public class NestedBug2 {
  private Integer wings = new Integer(2);
  public NestedBug2() {
    new ComplexBug();
  }
  private class ComplexBug extends Insect {
    public void printDetails() {
      if (wings != null) { // line 8
        System.out.println(wings);
      }
    }
  }
  public static void main(String[] arguments) {
    new NestedBug2();
  }
}

Sadly, this does not make the NullPointerException go away:

Inside Insect() Constructor
java.lang.NullPointerException
  at NestedBug2.access$0(NestedBug2.java:2)
  at NestedBug2$ComplexBug.printDetails(NestedBug2.java:8)
  at Insect.<init>(Insect.java:4)
  at NestedBug2$ComplexBug.<init>(NestedBug2.java:6)
  at NestedBug2.<init>(NestedBug2.java:4)
  at NestedBug2.main(NestedBug2.java:14)
Exception in thread "main" 

But wait! The line with the NullPointerException is the line that simply checks whether wings is null!? Can the mere act of checking whether wings is null itself cause a NullPointerException? In this case it appears that it can! Or is the actual mistake on line 2? What is this access$0 method?

To understand this strange behaviour, we have to understand what the constructor of the inner class consists of. The easiest way of doing this is to use JAD and decompile the class file with the -noinner option:

jad -noinner NestedBug2$ComplexBug.class

class NestedBug2$ComplexBug extends Insect {
  NestedBug2$ComplexBug(NestedBug2 nestedbug2) {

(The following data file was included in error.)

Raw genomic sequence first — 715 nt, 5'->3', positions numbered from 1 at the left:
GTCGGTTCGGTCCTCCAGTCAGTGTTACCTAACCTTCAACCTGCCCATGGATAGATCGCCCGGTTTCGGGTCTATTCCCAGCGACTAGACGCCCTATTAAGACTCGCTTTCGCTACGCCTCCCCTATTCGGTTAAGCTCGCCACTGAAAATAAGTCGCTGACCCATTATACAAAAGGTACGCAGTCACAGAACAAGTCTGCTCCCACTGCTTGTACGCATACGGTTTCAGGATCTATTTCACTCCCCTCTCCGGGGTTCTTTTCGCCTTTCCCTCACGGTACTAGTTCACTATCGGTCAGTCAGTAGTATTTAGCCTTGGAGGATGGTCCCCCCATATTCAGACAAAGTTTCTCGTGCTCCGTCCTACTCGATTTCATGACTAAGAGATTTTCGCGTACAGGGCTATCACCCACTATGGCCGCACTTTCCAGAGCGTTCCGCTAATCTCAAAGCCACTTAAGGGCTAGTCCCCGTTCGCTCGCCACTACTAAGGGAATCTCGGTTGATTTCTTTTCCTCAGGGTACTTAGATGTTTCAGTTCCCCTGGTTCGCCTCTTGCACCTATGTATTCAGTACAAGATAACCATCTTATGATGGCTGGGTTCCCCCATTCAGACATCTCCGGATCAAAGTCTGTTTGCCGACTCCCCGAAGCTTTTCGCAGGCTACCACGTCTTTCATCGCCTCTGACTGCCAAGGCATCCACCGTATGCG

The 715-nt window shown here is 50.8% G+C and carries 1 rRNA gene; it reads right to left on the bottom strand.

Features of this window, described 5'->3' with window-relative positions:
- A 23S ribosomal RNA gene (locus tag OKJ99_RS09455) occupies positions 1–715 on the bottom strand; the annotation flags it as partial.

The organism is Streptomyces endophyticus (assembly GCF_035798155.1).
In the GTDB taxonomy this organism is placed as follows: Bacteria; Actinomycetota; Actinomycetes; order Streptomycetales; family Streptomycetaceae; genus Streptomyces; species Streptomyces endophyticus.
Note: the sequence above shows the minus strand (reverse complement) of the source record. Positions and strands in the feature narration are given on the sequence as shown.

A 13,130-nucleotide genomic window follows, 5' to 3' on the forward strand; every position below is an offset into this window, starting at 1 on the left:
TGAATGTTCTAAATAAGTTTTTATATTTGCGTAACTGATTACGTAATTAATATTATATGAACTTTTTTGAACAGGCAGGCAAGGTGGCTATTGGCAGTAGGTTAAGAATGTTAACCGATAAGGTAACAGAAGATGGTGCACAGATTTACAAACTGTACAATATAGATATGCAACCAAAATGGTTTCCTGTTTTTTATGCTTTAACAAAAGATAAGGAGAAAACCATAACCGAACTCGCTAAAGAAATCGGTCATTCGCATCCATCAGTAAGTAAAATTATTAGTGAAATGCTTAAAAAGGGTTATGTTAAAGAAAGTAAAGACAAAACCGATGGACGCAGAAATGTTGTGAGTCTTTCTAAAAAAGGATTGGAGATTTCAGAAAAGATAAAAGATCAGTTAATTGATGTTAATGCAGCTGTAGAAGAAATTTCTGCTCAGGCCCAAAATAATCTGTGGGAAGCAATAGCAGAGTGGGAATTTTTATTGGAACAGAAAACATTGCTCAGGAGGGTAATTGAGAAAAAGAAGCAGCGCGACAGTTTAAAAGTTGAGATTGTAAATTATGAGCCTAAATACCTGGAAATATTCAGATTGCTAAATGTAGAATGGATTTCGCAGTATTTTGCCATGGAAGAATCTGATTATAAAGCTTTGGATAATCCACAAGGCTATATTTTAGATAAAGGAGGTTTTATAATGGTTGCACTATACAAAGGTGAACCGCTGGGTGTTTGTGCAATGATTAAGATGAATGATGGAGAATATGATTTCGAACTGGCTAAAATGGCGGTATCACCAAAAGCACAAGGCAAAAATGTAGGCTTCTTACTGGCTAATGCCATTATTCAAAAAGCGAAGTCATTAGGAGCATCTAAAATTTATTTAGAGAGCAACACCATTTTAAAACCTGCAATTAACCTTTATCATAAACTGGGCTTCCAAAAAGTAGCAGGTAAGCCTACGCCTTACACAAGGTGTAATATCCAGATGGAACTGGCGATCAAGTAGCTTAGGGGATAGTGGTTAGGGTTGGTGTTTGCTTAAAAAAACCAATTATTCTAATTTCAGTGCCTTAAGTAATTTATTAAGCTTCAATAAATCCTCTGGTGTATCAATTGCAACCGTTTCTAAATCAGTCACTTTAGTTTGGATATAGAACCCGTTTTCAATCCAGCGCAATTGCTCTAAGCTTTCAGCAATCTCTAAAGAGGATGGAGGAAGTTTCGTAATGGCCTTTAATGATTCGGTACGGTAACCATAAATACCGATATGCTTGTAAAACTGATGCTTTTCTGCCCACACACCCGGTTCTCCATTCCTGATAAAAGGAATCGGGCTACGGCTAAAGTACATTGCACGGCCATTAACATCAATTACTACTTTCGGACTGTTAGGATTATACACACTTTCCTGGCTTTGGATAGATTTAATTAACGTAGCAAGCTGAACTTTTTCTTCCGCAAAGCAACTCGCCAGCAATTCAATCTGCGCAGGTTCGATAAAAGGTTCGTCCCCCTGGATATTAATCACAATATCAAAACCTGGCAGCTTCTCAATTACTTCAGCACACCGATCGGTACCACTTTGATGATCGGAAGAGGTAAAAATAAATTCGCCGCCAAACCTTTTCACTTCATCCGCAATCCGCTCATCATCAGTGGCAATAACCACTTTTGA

this$0 = nestedbug2;
  }
  public void printDetails() {
    if (NestedBug2.access$0(this$0) != null)
      System.out.println(NestedBug2.access$0(this$0));
  }
  private final NestedBug2 this$0; /* synthetic field */
}

We also need to look at NestedBug2.class:

jad -noinner NestedBug2.class

public class NestedBug2 {
  public NestedBug2() {
    wings = new Integer(2);
    new NestedBug2$ComplexBug(this);
  }
  public static void main(String arguments[]) {
    new NestedBug2();
  }
  static Integer access$0(NestedBug2 nestedbug2) {
    return nestedbug2.wings;
  }
  private Integer wings;
}

Again, I must urge you to spend a few minutes thinking about this. Step through what would happen in your head or scribble on a piece of paper, but try to understand. When printDetails() is called by Insect>, the handle to outer class (this$0) has not yet been set in the ComplexBug class, so that class passes null to the access$0 method, which of course causes a NullPointerException when it tries to access nestedbug2.wings as we would expect.

I bet that many developers have run into this problem, but being under typical time pressure would have just coded around it until they got it working, without taking the time to think about what is happening.

This experience leads us to some questions:

  • Is this$0 a new type of keyword you did not know about?
  • What happens when your inner class already contains a variable this$0?
  • Is calling a method from a constructor a good idea in the first place?
  • When, if ever, are inner classes a good idea?

I will leave you with these questions to answer yourself over the festive season. For those of you who are actually working, I hope this newsletter has cheered up your workday and that you will be motivated to seek new nuggets of information inside the fascinating Java language.

All the best for the new year. May 2003 bring you new opportunities to learn and grow, not just in the material world :-)

Heinz